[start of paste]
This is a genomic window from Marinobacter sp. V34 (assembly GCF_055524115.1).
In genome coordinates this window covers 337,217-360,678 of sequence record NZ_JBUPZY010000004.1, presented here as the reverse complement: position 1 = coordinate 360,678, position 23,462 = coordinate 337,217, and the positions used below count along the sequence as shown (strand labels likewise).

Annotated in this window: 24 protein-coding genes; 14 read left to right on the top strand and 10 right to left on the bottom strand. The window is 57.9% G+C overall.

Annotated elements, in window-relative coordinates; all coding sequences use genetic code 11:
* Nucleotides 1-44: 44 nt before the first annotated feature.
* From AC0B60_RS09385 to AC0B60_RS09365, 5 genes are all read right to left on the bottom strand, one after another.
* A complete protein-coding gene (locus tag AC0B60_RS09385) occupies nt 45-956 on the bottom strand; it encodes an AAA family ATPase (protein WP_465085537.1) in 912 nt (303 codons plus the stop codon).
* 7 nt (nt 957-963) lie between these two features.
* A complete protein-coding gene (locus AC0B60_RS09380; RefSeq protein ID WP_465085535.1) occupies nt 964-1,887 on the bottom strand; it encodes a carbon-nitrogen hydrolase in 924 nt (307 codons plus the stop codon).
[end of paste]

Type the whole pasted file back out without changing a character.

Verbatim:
This is a genomic window from Marinobacter sp. V34 (assembly GCF_055524115.1).
In genome coordinates this window covers 337,217-360,678 of sequence record NZ_JBUPZY010000004.1, presented here as the reverse complement: position 1 = coordinate 360,678, position 23,462 = coordinate 337,217, and the positions used below count along the sequence as shown (strand labels likewise).

Annotated in this window: 24 protein-coding genes; 14 read left to right on the top strand and 10 right to left on the bottom strand. The window is 57.9% G+C overall.

Annotated elements, in window-relative coordinates; all coding sequences use genetic code 11:
* Nucleotides 1-44: 44 nt before the first annotated feature.
* From AC0B60_RS09385 to AC0B60_RS09365, 5 genes are all read right to left on the bottom strand, one after another.
* A complete protein-coding gene (locus tag AC0B60_RS09385) occupies nt 45-956 on the bottom strand; it encodes an AAA family ATPase (protein WP_465085537.1) in 912 nt (303 codons plus the stop codon).
* 7 nt (nt 957-963) lie between these two features.
* A complete protein-coding gene (locus AC0B60_RS09380; RefSeq protein ID WP_465085535.1) occupies nt 964-1,887 on the bottom strand; it encodes a carbon-nitrogen hydrolase in 924 nt (307 codons plus the stop codon).